Proof of Authority (PoA)
What Is Proof of Authority (PoA)?
Proof of authority (PoA) is an alternative consensus algorithm that means transactions on the network are verified by approved authorities. These authorities are known and trusted by all participants in the network.
PoA allows the blockchain network to perform transactions more quickly using a Byzantine fault tolerance (BFT) algorithm.
Proof of authority is different from proof of work (PoW) and proof of stake (PoS) consensus mechanisms, which use mining and staking, respectively, to verify transactions. Proof of authority is effective for use on networks where the participants know and trust each other.
On these networks, PoW or PoS would be inefficient and unnecessary.
How Does Proof of Authority (PoA) Work?
To verify a transaction on a PoA network, an authority node signs the transaction with its private key. This signature proves that the authority node has verified the transaction. All other nodes on the network then check the signature against the authority node’s public key. If the signature is valid, the transaction is also considered valid.
In order for PoA to function properly, three conditions must be met:
On-chain identification for validators
Eligibility based on reputation, association, etc.
Complete conformance to predefined procedures
Differences Between Proof of Authority (PoA) and Proof of Stake (PoS)
The main difference between proof of authority and proof of stake consensus is in how the validators are chosen. PoA validators are chosen by the network creator, while PoS validators are chosen according to the stake they hold in the network.
PoA is more centralized than PoS, but it’s also more efficient and scalable. PoA is ideal for small networks where all participants know each other and there’s a high degree of trust.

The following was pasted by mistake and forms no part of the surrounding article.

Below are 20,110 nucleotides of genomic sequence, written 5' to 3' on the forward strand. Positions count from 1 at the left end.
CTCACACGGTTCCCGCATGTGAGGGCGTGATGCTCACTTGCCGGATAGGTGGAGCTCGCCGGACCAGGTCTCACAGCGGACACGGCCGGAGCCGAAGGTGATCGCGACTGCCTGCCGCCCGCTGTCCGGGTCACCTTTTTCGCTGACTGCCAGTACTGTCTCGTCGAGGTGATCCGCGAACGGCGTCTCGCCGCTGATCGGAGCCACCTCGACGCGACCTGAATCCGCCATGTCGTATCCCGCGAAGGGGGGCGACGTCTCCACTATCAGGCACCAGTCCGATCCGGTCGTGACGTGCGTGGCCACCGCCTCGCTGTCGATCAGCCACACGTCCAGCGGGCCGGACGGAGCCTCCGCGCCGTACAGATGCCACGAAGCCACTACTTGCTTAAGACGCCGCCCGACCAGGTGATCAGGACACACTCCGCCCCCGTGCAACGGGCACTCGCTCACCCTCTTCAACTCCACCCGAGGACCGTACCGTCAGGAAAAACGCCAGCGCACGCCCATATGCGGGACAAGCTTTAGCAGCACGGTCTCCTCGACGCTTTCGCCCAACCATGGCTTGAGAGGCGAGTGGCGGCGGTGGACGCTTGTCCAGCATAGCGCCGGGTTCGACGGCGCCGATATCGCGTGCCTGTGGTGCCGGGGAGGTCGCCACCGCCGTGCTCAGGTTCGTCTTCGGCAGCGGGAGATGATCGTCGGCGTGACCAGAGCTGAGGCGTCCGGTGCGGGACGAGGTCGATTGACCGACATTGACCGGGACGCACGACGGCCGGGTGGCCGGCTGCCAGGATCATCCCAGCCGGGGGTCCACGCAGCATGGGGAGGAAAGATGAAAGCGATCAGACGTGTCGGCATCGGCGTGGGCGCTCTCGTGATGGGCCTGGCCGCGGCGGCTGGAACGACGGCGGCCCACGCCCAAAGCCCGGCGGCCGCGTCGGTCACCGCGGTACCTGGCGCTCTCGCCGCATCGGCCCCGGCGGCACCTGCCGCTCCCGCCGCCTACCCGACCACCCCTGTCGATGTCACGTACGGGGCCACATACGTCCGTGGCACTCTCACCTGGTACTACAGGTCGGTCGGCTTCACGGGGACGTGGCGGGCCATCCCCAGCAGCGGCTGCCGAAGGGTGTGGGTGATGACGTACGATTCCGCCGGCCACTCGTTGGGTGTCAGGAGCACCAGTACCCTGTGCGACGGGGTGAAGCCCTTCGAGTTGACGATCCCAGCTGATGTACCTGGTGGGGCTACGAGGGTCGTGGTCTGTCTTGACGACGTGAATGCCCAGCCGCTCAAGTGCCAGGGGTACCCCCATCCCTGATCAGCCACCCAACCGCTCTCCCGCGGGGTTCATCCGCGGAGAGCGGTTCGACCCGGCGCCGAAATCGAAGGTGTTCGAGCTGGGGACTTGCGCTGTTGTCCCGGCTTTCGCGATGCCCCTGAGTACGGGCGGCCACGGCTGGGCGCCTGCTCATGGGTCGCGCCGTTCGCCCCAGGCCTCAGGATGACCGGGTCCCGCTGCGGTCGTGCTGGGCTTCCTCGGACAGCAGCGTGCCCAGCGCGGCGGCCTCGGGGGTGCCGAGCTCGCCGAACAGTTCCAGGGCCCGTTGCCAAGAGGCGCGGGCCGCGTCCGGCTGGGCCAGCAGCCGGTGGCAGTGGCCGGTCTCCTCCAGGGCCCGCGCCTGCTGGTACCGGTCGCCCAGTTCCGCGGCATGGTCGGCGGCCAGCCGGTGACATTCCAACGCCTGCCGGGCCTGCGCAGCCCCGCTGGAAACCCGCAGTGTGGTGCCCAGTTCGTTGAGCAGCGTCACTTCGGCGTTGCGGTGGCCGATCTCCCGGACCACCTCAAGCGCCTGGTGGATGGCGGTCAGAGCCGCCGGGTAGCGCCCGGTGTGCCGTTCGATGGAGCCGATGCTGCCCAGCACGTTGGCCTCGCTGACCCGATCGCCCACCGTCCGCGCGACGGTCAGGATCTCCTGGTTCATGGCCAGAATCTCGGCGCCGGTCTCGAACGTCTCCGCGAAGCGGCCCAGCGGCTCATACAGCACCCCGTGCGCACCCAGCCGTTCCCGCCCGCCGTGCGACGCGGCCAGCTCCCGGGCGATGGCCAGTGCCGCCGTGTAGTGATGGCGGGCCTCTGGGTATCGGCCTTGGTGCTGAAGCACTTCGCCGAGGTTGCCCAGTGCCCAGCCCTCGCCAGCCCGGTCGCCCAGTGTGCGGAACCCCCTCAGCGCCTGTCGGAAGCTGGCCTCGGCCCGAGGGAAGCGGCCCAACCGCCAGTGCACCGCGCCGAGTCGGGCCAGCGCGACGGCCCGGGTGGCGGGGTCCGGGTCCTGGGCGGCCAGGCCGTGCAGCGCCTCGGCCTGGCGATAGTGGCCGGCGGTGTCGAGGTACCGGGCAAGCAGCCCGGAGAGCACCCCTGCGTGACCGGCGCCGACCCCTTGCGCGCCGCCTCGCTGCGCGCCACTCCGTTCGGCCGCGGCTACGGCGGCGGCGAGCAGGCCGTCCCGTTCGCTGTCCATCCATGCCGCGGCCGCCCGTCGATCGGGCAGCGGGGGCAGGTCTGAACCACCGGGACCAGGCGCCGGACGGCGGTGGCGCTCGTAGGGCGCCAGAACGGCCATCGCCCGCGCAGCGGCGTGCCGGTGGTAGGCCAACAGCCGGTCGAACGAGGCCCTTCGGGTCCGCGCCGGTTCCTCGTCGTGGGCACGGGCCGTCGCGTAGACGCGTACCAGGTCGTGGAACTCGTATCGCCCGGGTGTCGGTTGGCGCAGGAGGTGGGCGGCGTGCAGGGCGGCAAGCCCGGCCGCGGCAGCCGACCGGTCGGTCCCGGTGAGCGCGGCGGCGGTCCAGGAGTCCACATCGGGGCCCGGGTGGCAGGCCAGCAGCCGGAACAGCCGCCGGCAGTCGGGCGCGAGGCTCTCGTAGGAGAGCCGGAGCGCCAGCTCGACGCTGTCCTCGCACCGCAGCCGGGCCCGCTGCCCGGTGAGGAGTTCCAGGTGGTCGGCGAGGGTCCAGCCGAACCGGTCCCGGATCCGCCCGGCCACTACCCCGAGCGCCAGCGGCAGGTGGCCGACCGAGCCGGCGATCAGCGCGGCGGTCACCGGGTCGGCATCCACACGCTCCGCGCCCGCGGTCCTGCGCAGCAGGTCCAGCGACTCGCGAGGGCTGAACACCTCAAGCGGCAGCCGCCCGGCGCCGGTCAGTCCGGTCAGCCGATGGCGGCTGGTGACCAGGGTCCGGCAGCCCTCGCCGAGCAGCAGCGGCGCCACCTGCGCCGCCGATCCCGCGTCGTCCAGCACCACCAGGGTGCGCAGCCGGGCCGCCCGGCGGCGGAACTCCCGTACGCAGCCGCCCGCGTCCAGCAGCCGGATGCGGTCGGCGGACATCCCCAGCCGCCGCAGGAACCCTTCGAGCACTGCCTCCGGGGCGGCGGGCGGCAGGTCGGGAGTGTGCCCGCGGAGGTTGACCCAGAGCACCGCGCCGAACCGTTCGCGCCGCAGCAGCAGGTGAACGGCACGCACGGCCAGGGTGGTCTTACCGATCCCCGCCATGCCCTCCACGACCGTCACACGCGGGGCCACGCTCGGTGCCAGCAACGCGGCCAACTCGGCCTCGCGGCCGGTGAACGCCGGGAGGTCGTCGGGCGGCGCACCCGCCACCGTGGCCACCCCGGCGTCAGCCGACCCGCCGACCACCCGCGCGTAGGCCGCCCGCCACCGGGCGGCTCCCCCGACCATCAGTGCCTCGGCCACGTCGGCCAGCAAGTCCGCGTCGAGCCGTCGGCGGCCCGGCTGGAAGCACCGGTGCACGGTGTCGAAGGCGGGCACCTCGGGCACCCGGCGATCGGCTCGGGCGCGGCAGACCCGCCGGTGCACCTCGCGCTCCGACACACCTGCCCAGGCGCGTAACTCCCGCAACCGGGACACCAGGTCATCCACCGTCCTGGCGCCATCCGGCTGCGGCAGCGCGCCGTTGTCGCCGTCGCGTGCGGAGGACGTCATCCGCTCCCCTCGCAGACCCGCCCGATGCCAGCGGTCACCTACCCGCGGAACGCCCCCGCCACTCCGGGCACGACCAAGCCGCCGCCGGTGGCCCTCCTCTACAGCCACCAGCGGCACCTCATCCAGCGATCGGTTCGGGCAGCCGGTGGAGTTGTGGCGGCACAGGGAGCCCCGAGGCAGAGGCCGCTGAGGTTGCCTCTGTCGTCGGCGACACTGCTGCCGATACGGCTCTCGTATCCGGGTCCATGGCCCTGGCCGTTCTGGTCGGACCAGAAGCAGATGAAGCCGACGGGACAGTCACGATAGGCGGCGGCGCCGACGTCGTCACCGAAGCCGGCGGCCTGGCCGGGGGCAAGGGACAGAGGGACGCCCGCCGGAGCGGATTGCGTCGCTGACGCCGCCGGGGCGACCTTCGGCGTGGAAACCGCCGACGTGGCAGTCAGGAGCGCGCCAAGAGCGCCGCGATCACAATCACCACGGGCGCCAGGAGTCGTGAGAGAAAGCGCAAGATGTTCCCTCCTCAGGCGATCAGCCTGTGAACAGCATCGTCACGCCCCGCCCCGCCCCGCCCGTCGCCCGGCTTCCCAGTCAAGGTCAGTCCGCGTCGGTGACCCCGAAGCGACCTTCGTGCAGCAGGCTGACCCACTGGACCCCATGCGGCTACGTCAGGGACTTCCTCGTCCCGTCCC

Proof of Authority (PoA) Use Cases
PoA was originally proposed back in 2015 by Dr. Gavin Wood, co-founder of the Ethereum network. Instead of a network taking up resources like computing power, Dr. Wood envisioned a network that would rely on validators who put their reputations on the line.
Both the PoW and PoS networks allow people to use them without revealing their identities. However, validators, who approve individual transactions or blocks of transactions, need to reveal their identity, since they're chosen based on their dependability. General users, on the other hand, don’t have to do so.
PoA works best when deployed on private blockchains instead of public ones. A good example is Microsoft Azure’s use of a PoA algorithm on the Ethereum implementation.
Proof of Authority (PoA): Limitations
Just like PoS and PoW, PoA has its limitations. Let's look at some of the most noticeable ones:
Centralization: PoA is more centralized than PoS because it relies on a set of approved authorities. Proof of stake, on the other hand, is more decentralized because it relies on a group of stakeholders to validate transactions.
Scalability: PoA is less scalable than PoS because it can only handle a limited number of transactions per second (TPS). PoS can handle more TPS because it doesn’t require authorities to verify transactions.
Security: PoW and PoS are more secure verification mechanisms than PoA because they rely on mining and staking, respectively, to verify transactions, whereas PoA relies on a set of approved nodes for transaction verification.
For more details on PoS, make sure to read up on the proof of stake model here.